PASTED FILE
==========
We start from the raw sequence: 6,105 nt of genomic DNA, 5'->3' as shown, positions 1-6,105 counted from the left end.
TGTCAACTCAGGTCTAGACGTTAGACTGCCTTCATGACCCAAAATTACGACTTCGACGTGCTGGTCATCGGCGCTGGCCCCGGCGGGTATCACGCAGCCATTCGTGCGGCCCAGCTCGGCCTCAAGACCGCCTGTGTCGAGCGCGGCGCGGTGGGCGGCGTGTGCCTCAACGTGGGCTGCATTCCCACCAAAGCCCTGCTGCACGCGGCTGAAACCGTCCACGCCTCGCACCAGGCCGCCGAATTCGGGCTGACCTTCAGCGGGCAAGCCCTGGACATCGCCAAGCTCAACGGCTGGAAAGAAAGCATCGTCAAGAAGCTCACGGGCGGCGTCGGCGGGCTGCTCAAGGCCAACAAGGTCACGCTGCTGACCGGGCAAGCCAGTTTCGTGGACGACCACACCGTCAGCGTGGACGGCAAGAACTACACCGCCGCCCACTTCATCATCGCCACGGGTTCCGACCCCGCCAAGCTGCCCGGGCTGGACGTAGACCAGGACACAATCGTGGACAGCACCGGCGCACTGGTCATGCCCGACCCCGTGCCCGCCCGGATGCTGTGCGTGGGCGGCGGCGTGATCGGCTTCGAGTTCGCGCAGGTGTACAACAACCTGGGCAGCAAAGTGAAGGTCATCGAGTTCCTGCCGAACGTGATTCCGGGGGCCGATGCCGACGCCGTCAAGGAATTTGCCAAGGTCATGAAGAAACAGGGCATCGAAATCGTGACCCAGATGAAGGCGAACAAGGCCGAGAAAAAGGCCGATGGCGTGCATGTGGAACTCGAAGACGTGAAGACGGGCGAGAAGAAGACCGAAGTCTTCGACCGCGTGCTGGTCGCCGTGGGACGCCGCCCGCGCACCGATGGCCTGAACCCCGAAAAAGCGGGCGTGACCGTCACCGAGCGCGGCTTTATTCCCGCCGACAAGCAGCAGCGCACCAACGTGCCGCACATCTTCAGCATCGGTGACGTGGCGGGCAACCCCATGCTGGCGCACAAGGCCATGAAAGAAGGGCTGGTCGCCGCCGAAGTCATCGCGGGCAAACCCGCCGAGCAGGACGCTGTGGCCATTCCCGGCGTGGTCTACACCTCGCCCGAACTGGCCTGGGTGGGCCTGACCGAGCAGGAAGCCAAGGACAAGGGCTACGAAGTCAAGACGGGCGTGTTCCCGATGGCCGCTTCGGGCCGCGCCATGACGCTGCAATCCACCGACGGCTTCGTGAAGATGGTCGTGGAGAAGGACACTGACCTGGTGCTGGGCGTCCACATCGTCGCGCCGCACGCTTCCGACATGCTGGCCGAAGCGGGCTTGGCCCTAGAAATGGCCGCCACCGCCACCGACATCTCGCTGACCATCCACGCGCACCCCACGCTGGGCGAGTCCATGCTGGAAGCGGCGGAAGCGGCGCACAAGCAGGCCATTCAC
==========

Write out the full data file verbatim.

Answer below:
We start from the raw sequence: 6,105 nt of genomic DNA, 5'->3' as shown, positions 1-6,105 counted from the left end.
TGTCAACTCAGGTCTAGACGTTAGACTGCCTTCATGACCCAAAATTACGACTTCGACGTGCTGGTCATCGGCGCTGGCCCCGGCGGGTATCACGCAGCCATTCGTGCGGCCCAGCTCGGCCTCAAGACCGCCTGTGTCGAGCGCGGCGCGGTGGGCGGCGTGTGCCTCAACGTGGGCTGCATTCCCACCAAAGCCCTGCTGCACGCGGCTGAAACCGTCCACGCCTCGCACCAGGCCGCCGAATTCGGGCTGACCTTCAGCGGGCAAGCCCTGGACATCGCCAAGCTCAACGGCTGGAAAGAAAGCATCGTCAAGAAGCTCACGGGCGGCGTCGGCGGGCTGCTCAAGGCCAACAAGGTCACGCTGCTGACCGGGCAAGCCAGTTTCGTGGACGACCACACCGTCAGCGTGGACGGCAAGAACTACACCGCCGCCCACTTCATCATCGCCACGGGTTCCGACCCCGCCAAGCTGCCCGGGCTGGACGTAGACCAGGACACAATCGTGGACAGCACCGGCGCACTGGTCATGCCCGACCCCGTGCCCGCCCGGATGCTGTGCGTGGGCGGCGGCGTGATCGGCTTCGAGTTCGCGCAGGTGTACAACAACCTGGGCAGCAAAGTGAAGGTCATCGAGTTCCTGCCGAACGTGATTCCGGGGGCCGATGCCGACGCCGTCAAGGAATTTGCCAAGGTCATGAAGAAACAGGGCATCGAAATCGTGACCCAGATGAAGGCGAACAAGGCCGAGAAAAAGGCCGATGGCGTGCATGTGGAACTCGAAGACGTGAAGACGGGCGAGAAGAAGACCGAAGTCTTCGACCGCGTGCTGGTCGCCGTGGGACGCCGCCCGCGCACCGATGGCCTGAACCCCGAAAAAGCGGGCGTGACCGTCACCGAGCGCGGCTTTATTCCCGCCGACAAGCAGCAGCGCACCAACGTGCCGCACATCTTCAGCATCGGTGACGTGGCGGGCAACCCCATGCTGGCGCACAAGGCCATGAAAGAAGGGCTGGTCGCCGCCGAAGTCATCGCGGGCAAACCCGCCGAGCAGGACGCTGTGGCCATTCCCGGCGTGGTCTACACCTCGCCCGAACTGGCCTGGGTGGGCCTGACCGAGCAGGAAGCCAAGGACAAGGGCTACGAAGTCAAGACGGGCGTGTTCCCGATGGCCGCTTCGGGCCGCGCCATGACGCTGCAATCCACCGACGGCTTCGTGAAGATGGTCGTGGAGAAGGACACTGACCTGGTGCTGGGCGTCCACATCGTCGCGCCGCACGCTTCCGACATGCTGGCCGAAGCGGGCTTGGCCCTAGAAATGGCCGCCACCGCCACCGACATCTCGCTGACCATCCACGCGCACCCCACGCTGGGCGAGTCCATGCTGGAAGCGGCGGAAGCGGCGCACAAGCAGGCCATTCAC